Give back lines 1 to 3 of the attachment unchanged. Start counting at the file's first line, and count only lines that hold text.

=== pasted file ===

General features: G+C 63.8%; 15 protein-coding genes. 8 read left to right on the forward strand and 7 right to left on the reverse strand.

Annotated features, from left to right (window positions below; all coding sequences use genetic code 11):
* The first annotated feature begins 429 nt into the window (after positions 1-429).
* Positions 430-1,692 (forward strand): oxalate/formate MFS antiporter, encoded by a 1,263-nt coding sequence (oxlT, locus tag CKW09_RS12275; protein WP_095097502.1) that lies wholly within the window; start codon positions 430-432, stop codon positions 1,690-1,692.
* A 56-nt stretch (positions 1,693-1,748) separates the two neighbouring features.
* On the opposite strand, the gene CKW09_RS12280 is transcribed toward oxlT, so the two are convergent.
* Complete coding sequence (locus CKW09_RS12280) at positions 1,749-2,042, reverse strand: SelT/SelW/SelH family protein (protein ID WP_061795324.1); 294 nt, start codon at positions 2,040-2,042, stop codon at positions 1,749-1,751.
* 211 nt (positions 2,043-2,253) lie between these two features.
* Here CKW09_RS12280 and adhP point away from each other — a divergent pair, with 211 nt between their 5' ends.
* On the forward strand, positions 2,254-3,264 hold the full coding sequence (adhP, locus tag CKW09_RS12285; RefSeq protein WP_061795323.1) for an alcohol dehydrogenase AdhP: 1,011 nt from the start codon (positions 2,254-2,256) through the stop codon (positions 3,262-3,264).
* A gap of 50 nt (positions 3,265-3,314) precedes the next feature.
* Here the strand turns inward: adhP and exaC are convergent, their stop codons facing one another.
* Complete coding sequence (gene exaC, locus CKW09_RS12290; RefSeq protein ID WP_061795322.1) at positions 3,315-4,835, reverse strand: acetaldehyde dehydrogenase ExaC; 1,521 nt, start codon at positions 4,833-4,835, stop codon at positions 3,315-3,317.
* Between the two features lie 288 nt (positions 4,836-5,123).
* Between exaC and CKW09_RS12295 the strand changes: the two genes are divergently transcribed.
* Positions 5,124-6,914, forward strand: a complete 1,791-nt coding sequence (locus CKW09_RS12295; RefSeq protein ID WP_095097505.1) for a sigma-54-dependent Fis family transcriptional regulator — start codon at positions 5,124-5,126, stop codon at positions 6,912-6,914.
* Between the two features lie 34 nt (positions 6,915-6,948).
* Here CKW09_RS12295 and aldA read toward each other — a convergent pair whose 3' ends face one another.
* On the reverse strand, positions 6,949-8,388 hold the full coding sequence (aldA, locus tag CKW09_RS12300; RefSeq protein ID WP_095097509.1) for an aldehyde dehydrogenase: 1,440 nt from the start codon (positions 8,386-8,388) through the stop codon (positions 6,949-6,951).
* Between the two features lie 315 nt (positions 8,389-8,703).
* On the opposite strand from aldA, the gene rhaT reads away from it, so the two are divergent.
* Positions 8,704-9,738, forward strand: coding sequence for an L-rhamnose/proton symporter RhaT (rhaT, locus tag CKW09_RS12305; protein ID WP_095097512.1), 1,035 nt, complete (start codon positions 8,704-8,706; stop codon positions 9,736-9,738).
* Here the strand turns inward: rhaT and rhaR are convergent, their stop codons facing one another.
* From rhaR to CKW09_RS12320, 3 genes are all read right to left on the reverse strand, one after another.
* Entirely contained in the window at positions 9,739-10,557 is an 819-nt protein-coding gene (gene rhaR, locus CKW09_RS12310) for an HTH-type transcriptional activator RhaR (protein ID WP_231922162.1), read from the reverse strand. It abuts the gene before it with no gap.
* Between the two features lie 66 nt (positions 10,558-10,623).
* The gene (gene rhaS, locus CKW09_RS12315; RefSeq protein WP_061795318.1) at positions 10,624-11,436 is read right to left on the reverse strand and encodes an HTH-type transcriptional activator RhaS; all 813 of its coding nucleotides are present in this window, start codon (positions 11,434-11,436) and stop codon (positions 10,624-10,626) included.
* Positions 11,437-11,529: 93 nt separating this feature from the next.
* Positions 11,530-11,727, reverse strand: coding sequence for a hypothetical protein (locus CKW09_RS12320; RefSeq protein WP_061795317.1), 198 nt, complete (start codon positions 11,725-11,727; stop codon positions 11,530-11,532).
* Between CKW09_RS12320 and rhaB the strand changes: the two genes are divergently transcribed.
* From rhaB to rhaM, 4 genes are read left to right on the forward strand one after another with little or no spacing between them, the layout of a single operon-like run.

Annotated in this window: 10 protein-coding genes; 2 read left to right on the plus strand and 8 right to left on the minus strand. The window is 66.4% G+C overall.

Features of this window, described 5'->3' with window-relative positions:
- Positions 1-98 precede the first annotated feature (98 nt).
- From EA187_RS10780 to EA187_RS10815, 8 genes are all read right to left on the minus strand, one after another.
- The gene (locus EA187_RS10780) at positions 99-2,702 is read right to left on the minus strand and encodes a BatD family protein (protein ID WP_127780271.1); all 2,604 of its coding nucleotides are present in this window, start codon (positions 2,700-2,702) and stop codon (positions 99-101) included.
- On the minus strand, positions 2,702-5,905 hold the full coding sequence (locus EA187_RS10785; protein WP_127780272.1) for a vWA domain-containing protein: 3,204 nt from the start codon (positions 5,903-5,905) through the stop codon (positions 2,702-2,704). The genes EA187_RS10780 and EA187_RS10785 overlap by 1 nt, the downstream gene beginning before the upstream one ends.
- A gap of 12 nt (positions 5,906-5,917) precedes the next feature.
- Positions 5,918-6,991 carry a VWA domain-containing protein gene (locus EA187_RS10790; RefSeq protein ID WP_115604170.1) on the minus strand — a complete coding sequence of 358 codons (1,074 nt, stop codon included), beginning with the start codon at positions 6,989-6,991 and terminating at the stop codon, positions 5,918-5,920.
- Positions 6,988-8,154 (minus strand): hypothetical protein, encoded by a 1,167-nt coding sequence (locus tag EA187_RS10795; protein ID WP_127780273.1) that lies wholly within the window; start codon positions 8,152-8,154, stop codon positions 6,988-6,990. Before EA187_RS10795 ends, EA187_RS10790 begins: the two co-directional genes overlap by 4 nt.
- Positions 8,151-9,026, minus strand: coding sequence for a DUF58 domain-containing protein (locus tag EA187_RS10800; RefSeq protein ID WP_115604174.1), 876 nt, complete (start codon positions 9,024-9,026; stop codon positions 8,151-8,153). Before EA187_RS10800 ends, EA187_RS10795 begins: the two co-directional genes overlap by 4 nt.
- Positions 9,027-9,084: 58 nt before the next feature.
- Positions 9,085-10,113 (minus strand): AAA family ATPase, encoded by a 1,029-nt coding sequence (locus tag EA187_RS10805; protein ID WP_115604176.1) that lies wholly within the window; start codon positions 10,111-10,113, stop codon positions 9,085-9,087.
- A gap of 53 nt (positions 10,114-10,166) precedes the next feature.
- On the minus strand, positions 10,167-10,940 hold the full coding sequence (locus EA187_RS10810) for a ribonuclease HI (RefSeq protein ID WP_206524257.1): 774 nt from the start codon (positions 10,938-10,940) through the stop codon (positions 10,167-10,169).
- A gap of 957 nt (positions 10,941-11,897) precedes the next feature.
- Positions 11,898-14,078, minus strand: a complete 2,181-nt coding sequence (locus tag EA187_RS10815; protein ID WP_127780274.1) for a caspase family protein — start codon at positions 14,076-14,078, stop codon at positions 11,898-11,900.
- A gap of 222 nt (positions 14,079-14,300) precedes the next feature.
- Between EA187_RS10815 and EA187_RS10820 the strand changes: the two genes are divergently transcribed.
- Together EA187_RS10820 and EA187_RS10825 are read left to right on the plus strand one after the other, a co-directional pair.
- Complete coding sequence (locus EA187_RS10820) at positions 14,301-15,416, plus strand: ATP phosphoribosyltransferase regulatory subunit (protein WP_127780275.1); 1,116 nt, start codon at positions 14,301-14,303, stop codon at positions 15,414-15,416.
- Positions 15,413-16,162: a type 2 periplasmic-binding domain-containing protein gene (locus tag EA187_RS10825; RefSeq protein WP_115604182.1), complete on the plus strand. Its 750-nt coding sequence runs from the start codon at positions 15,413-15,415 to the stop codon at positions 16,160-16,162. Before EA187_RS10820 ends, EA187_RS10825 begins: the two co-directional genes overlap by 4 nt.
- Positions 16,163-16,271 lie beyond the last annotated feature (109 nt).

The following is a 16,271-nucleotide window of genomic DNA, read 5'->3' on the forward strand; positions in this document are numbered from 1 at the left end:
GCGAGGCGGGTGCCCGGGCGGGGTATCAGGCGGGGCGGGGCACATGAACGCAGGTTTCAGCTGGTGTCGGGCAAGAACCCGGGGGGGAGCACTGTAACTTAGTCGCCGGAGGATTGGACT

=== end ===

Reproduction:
General features: G+C 63.8%; 15 protein-coding genes. 8 read left to right on the forward strand and 7 right to left on the reverse strand.

Annotated features, from left to right (window positions below; all coding sequences use genetic code 11):
* The first annotated feature begins 429 nt into the window (after positions 1-429).